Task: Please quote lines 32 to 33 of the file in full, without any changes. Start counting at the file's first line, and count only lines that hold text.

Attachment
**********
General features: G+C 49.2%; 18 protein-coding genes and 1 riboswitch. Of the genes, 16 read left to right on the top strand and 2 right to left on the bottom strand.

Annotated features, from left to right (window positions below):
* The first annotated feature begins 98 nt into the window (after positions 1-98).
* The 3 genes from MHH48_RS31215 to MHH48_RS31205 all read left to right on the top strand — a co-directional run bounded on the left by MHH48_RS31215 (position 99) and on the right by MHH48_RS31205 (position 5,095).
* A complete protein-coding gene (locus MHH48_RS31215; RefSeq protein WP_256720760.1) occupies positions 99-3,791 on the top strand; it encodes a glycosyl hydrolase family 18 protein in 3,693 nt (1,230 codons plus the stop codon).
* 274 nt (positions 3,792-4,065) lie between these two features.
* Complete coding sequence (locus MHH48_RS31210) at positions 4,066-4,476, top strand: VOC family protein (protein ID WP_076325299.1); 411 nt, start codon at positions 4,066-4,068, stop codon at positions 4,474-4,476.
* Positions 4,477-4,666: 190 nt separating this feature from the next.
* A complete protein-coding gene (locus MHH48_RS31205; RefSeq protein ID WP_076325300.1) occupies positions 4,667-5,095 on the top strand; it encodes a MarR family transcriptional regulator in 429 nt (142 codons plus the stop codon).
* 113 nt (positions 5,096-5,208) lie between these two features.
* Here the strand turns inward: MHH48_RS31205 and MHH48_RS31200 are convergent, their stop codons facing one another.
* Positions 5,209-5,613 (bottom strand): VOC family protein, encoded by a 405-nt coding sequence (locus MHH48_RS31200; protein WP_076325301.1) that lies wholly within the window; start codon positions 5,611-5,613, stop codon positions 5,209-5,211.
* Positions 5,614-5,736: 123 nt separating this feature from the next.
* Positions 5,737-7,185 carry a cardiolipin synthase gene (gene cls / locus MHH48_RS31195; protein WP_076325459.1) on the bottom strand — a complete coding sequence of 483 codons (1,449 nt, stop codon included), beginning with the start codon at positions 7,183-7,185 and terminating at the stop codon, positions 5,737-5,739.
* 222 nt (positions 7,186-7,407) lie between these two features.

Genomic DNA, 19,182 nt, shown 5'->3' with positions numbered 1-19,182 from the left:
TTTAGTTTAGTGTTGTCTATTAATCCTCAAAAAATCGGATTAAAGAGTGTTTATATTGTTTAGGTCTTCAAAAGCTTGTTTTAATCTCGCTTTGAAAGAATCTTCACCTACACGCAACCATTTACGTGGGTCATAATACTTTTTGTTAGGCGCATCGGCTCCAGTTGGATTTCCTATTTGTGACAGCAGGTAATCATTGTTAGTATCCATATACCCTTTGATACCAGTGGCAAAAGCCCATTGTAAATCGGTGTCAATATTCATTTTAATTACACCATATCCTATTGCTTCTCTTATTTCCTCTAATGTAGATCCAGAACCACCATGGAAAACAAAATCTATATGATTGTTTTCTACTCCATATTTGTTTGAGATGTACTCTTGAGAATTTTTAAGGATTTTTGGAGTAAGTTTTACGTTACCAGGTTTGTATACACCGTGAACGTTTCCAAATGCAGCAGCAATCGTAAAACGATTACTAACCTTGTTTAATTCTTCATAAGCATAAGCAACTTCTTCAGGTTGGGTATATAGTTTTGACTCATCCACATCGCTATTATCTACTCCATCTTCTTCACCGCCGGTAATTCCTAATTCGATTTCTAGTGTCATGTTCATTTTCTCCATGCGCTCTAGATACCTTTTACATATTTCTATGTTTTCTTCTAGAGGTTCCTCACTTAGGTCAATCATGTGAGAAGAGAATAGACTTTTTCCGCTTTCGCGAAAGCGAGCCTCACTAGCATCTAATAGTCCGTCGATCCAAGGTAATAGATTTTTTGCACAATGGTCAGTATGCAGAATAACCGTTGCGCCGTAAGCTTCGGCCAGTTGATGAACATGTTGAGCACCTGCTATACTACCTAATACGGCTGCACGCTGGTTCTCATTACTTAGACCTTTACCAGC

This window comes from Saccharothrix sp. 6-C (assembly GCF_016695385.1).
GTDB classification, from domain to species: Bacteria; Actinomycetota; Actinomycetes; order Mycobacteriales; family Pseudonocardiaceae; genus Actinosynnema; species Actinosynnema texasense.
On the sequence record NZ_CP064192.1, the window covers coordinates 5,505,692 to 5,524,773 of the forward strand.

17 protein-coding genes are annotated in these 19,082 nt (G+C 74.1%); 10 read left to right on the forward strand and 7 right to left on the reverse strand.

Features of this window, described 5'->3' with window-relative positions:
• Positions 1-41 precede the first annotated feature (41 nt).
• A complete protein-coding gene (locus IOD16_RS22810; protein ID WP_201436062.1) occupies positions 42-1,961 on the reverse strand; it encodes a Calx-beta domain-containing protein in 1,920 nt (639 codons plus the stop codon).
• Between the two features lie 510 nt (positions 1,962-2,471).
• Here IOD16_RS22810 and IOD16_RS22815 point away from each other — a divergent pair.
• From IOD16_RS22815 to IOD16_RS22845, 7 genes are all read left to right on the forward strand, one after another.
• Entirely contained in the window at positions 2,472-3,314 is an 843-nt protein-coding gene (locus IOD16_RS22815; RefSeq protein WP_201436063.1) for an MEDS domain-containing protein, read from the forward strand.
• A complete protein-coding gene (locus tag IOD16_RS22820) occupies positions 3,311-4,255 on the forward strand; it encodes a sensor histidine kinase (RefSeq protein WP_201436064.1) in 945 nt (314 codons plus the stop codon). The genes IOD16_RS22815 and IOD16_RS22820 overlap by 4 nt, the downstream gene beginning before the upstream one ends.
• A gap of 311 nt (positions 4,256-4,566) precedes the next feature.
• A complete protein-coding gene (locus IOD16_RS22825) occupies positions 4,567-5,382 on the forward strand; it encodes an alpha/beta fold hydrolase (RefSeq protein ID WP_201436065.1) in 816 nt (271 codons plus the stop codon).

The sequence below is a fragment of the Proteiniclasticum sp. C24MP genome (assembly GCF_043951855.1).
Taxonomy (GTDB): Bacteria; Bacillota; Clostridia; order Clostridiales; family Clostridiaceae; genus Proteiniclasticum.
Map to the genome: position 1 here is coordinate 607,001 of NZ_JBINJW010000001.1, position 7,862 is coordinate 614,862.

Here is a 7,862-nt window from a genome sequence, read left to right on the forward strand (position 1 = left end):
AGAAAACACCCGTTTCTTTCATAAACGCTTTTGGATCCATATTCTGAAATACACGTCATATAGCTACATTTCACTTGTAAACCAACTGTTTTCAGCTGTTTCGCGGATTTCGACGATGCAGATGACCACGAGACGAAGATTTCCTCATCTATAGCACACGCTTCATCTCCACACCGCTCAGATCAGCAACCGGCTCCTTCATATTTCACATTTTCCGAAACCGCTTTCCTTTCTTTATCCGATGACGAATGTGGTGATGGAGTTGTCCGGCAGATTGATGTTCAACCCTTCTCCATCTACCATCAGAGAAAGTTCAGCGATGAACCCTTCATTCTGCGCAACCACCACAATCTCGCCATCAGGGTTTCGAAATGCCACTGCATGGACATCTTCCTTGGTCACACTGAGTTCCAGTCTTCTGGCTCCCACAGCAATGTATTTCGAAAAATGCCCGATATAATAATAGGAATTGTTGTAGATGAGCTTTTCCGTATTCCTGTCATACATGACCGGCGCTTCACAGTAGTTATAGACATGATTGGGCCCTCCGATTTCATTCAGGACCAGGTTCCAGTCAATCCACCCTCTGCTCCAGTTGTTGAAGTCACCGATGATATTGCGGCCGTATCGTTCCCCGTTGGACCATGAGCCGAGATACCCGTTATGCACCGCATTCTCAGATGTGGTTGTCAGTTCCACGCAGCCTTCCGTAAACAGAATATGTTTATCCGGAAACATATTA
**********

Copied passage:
The sequence below is a fragment of the Proteiniclasticum sp. C24MP genome (assembly GCF_043951855.1).
Taxonomy (GTDB): Bacteria; Bacillota; Clostridia; order Clostridiales; family Clostridiaceae; genus Proteiniclasticum.